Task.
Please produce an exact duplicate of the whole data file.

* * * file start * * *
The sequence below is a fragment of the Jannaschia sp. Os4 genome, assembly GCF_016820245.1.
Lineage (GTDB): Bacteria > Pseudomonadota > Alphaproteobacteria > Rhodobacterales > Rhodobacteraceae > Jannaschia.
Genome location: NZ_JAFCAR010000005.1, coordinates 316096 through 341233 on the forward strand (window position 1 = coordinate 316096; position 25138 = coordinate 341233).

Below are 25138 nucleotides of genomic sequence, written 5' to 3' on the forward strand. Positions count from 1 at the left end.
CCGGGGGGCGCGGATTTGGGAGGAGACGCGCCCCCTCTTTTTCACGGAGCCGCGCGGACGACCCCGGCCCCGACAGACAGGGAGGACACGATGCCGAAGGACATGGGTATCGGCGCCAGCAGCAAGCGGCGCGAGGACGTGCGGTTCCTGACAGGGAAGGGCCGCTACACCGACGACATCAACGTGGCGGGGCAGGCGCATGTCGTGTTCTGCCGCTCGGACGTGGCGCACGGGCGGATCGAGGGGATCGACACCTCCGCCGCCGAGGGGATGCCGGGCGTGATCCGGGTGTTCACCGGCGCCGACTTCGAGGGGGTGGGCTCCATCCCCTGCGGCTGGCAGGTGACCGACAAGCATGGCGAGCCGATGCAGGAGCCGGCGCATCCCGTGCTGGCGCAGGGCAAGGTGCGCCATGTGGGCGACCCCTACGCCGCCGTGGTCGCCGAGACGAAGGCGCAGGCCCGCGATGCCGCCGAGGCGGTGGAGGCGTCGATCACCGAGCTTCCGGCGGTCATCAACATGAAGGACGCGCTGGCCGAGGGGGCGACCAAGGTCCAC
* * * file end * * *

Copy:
The sequence below is a fragment of the Jannaschia sp. Os4 genome, assembly GCF_016820245.1.
Lineage (GTDB): Bacteria > Pseudomonadota > Alphaproteobacteria > Rhodobacterales > Rhodobacteraceae > Jannaschia.
Genome location: NZ_JAFCAR010000005.1, coordinates 316096 through 341233 on the forward strand (window position 1 = coordinate 316096; position 25138 = coordinate 341233).

Below are 25138 nucleotides of genomic sequence, written 5' to 3' on the forward strand. Positions count from 1 at the left end.
CCGGGGGGCGCGGATTTGGGAGGAGACGCGCCCCCTCTTTTTCACGGAGCCGCGCGGACGACCCCGGCCCCGACAGACAGGGAGGACACGATGCCGAAGGACATGGGTATCGGCGCCAGCAGCAAGCGGCGCGAGGACGTGCGGTTCCTGACAGGGAAGGGCCGCTACACCGACGACATCAACGTGGCGGGGCAGGCGCATGTCGTGTTCTGCCGCTCGGACGTGGCGCACGGGCGGATCGAGGGGATCGACACCTCCGCCGCCGAGGGGATGCCGGGCGTGATCCGGGTGTTCACCGGCGCCGACTTCGAGGGGGTGGGCTCCATCCCCTGCGGCTGGCAGGTGACCGACAAGCATGGCGAGCCGATGCAGGAGCCGGCGCATCCCGTGCTGGCGCAGGGCAAGGTGCGCCATGTGGGCGACCCCTACGCCGCCGTGGTCGCCGAGACGAAGGCGCAGGCCCGCGATGCCGCCGAGGCGGTGGAGGCGTCGATCACCGAGCTTCCGGCGGTCATCAACATGAAGGACGCGCTGGCCGAGGGGGCGACCAAGGTCCAC